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Arizona Subprime Loans Healthier than Most States

Arizona Subprime Loans Healthier than Most States

by Chris Casacchia (Phoenix Business Journal)

While Arizona continues to log some of the highest foreclosure numbers in the nation, a new study shows the state’s subprime market is faring better than half the country.

According to statistics from the Federal Reserve Bank of New York, only 6.4 percent of the 80,541 Arizona subprime loans active in 2007 defaulted. Twenty-five states reported a higher foreclosure percentage among subprime borrowers than the Grand Canyon State. According to the report, the national average was 8.5 percent last year.

Florida led the country at the end of 2007, with 13 percent of its subprime loans in default, followed by Wisconsin (12.8 percent) and Ohio (12.3 percent). Alaska and Tennessee had the lowest percentage of defaults, both at 3.4 percent. Pennsylvania recorded the same percentage as Arizona.

Subprime loans — which tend to have higher adjustable interest rates — now are largely extinct, replaced by Federal Housing Authority options that are exempt from adjustments and add-ons.

FHA has been a promising program for people to refinance a home, said Bill Rogers, president and CEO of the Home­owners Financial Group. The Scottsdale mortgage brokerage has eliminated its subprime business, which once represented about 5 percent of its portfolio.

Rogers said his company receives calls every week from homeowners looking to salvage home equity or their credit, but some have very little equity, which limits their options. Plus, many of the original lenders and brokers are out of business.

Corporate greed and lax lending policies during the real estate boom spurred subprime loans and the mortgage meltdown, said Doug Reynolds, executive vice president and chief credit officer for Western National Bank in Phoenix.

Many borrowers overstated their earnings and received loans from banks that didn’t verify their income. The market was flooded with first-time home buyers, investors and speculators.

“People were treating real estate like the stock market,” said Reynolds. “People had no idea what they were doing.”

Now many borrowers are facing big loan obligations, while others wait for their adjustable-rate mortgages to kick in. The Fed estimates nearly 28,000 ARMs will reset this year in Arizona.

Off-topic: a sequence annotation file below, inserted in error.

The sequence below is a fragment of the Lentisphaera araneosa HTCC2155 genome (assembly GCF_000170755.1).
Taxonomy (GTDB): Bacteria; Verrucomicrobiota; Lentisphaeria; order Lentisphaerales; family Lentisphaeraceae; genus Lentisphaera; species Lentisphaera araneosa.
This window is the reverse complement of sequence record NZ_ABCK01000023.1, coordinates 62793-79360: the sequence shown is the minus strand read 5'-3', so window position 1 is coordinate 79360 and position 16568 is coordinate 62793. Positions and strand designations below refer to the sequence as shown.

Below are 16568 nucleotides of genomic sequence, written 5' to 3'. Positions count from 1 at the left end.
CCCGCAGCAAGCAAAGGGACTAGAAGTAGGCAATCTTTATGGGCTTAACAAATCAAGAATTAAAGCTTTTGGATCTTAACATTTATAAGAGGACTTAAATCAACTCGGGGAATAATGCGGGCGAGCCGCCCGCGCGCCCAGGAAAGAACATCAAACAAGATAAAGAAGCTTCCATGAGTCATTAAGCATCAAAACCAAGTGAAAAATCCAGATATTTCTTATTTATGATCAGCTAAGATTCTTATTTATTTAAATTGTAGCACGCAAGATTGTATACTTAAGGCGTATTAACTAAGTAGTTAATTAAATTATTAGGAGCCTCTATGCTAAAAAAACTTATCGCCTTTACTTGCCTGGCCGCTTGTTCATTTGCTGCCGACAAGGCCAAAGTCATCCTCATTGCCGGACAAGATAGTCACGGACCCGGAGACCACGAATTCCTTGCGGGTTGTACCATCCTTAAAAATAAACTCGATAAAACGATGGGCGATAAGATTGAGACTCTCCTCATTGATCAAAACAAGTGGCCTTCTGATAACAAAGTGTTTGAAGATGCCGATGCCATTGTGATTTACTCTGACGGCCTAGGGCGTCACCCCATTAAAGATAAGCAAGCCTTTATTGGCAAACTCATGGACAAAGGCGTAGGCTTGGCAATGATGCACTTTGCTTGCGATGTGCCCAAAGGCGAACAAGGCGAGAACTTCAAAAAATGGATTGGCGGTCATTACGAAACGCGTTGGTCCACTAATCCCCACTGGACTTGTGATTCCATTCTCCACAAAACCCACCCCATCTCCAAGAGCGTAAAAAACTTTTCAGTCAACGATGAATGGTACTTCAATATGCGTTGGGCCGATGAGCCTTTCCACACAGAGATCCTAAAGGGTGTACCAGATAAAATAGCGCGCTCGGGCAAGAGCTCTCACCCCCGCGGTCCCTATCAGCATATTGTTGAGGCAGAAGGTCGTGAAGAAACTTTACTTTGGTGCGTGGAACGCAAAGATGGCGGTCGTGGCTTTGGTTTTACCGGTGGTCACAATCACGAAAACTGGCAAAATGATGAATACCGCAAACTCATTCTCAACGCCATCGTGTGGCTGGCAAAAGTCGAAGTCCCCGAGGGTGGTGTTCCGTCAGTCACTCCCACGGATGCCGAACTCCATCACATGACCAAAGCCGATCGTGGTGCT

Reset ARMs can double mortgage payments in some cases, but given the Fed’s recent moves to lower interest rates, the situation isn’t as dire as some feared. Six-month (2.7 percent as of April 9) and 12-month (2.62 percent) London Interbank Offered Rates have been cut in half from a year ago, causing as much as one-third of mortgage payments to decrease this year, said Dean Wegner, mortgage originator at Phoenix-based Lion’s Gate Mortgage.

LIBOR is one of the most common benchmark interest rate indexes used to adjust ARMs.

Although the Phoenix real estate market still is seeing a high number of foreclosures and home prices plummet, the Valley is in a much better position than other cities, such as Sacramento, Calif.; Fort Lauderdale, Fla.; and Cleveland.

Many say growth is the reason. According to the U.S. Census Bureau, the Phoenix metro area posted the nation’s third-highest population increase last year, as more than 132,000 people moved to the Phoenix/Scottsdale/Mesa area. Dallas/Fort Worth saw an influx of 162,000 people, and Atlanta gained 151,000.

Many transplants come from more expensive markets such as California and Chicago and are willing to pay somewhat inflated prices on homes, which are much cheaper in Arizona than in those markets.

“We still have a lot of demand that’s supporting the marketplace,” said Philip Lechter, who co-founded Community First Financial LLC a year ago.

Keith Mishkin, president of Cambridge Properties in Phoenix, also is noticing more activity on the buy side, but said lenders are being incredibly conservative.

“Buyers who should get loans are having trouble,” Mishkin said. “The key is loosening up liquidity. As soon as that happens, we will see a dramatic improvement in the market.”

Inventory likely will get another boost this month. Maricopa County recorded 4,160 foreclosure filings in March, a

208 percent increase from the same time last year, according to Default Research.


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